Gavin Newsom tried to jeopardize democracy in California by killing changes to criminal justice reform

By Susan Shelley

Californians have had constitutional powers of direct democracy since 1911, a signature accomplishment of the progressive movement and Gov. Hiram Johnson.

Today, with Gov. Gavin Newsom slipping “save democracy” into every interview as he positions himself for the presidency, you’d think democracy is in pretty good shape in the Golden State.

You’d be wrong. Instead of protecting democracy, Newsom engaged in a brazen effort to manipulate what voters see on their ballots.

He successfully sued to have a taxpayer protection initiative removed before the election.

Then he tried to kill a citizens’ initiative that would make changes to Proposition 47, the criminal justice reform measure adopted by voters in 2014.

Prop 47 was sold to voters as the “Safe Neighborhoods and Schools Act.”

It reduced some felony theft and drug crimes to misdemeanors.

Supporters of Prop 47 hotly deny that the measure is responsible for the surge in retail theft, car break-ins and smash-and-grab robberies.

“Nothing in Proposition 47 prevents local and state law enforcement from responding appropriately to the kind of retail theft that voters are concerned about,” explained Lenore Anderson, who co-authored the 2014 measure.

That may be so, but the other co-author of the measure was George Gascón, now Los Angeles County district attorney.

He was elected in 2020 and promptly issued a stack of directives that certainly did prevent law enforcement from responding appropriately.

Gascón faced a rebellion from prosecutors in his office, was nearly recalled, and now is struggling in his effort to win a second term after garnering barely 25% of the vote in a crowded primary.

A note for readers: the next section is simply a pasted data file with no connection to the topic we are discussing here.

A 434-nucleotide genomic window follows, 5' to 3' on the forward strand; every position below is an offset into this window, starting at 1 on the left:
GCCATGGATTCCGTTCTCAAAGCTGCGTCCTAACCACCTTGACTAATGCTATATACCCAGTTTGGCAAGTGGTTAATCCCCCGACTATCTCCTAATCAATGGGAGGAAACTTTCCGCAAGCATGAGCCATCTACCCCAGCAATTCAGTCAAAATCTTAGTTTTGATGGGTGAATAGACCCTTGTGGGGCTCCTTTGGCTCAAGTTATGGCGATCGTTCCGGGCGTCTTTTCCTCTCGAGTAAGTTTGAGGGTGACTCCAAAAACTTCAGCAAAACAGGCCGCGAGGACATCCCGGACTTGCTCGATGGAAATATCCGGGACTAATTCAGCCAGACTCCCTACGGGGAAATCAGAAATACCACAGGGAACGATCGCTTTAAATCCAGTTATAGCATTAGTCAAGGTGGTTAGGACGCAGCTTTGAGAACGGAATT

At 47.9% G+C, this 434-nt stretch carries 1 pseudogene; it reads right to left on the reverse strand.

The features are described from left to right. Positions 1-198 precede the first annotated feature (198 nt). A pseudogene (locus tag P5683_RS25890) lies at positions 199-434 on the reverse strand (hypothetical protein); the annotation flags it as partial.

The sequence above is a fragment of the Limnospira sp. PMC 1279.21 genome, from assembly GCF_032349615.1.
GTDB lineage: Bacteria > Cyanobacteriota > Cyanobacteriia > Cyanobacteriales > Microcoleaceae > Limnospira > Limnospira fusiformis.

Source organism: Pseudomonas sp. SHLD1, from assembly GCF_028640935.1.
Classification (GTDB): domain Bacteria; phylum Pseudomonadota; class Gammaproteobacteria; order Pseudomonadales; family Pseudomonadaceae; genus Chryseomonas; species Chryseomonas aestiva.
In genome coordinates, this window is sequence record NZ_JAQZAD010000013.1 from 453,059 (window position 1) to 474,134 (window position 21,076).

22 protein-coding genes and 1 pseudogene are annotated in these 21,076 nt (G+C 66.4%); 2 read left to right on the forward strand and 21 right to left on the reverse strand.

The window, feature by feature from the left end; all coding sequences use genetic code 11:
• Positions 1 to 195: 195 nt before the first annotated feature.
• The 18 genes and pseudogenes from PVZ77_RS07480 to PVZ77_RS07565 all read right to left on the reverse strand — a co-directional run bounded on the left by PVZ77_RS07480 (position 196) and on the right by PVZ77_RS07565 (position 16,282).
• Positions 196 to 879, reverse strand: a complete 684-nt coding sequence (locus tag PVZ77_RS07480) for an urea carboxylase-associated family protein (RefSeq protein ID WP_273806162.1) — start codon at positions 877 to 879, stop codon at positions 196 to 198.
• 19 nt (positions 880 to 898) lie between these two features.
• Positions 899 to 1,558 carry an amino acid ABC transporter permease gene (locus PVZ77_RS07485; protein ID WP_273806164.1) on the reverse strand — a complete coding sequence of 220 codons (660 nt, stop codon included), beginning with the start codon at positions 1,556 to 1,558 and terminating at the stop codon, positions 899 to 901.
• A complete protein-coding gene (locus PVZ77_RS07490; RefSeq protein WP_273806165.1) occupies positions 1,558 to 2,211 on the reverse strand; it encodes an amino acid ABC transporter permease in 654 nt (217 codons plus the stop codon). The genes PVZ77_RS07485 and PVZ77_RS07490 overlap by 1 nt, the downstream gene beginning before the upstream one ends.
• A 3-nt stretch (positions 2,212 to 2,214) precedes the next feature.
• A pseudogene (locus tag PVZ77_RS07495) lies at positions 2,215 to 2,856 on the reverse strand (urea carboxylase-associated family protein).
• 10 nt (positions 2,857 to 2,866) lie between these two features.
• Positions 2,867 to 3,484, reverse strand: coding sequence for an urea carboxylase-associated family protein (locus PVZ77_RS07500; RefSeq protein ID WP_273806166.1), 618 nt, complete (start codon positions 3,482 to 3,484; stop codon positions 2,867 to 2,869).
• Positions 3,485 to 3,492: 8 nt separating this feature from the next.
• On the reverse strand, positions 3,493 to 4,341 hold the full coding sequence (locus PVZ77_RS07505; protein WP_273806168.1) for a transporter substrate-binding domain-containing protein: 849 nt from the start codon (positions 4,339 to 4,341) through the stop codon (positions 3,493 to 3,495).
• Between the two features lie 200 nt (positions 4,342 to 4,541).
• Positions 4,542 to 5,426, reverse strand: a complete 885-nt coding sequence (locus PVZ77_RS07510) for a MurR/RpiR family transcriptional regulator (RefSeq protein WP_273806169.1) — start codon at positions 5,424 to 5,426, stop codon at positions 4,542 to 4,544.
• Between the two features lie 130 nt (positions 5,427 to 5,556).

Last fall, a coalition of law enforcement groups backed by retailers wrote an initiative that makes changes to Prop 47.

They called it the Homelessness, Drug Addiction and Theft Reduction Act.

More than 900,000 California voters signed petitions to qualify it for the November ballot.

The initiative changes the law to get tougher on repeat offenders while offering an option of drug and mental health treatment to avoid incarceration.

It also gives judges more discretion to sentence individuals to state prison instead of county jail.

That last part, state prison, may be what triggered Newsom.

He has made it a legacy goal to close as many California prisons as possible.

He immediately began to quarterback an effort to get the initiative off the ballot.

Emails leaked to CBS News showed that Newsom’s chief of staff, Dana Williamson, met on June 12 with the initiative’s proponents to try to persuade them to withdraw their measure in exchange for the governor’s signature on a package of anti-theft legislation.

When no agreement was reached, Williamson offered “all the necessary bells and whistles” to get the Prop 47 reform initiative passed, if the coalition would agree to withdraw it now and wait until 2026.

They would not.

Next, Newsom and his allies leaned on members of the Legislature to accept “inoperability” amendments to their package of anti-theft bills.

The amendments would cause the automatic repeal of the anti-theft laws if voters passed the Prop 47 reform initiative.


That would have allowed Attorney General Rob Bonta to write a misleading ballot title and summary for the initiative, something like: “This measure repeals laws that increased penalties for crimes such as car break-ins and retail theft.”

Too clever.

Even many Democrats were appalled.

The amendments were removed.

The next plan from Newsom was a competing “lookalike” ballot measure that was much weaker and didn’t allow judges to sentence anyone to state prison.

His allies in the Legislature arranged to give it the prime position at the top of the list of propositions voters will see on their ballots, with the real Prop. 47 reform near the bottom.

But late Tuesday night, Newsom withdrew his measure.

He cited the need for “amendments” that couldn’t be made in time to meet the ballot deadline.

In California, bills must be published online in their “final form” for 72 hours before the final vote. That rule is in the state constitution thanks to direct democracy.

It was Proposition 54 in 2016, sponsored by Charles Munger, Jr.

On Wednesday, Newsom flew off to Washington to help President Biden “save democracy.”

Manipulating the ballot is not democracy.

The only thing Newsom is trying to save is his own political career.

Susan Shelley is a columnist and editorial writer for the Southern California News Group and VP of Communications for the Howard Jarvis Taxpayers Association. On X: @Susan_Shelley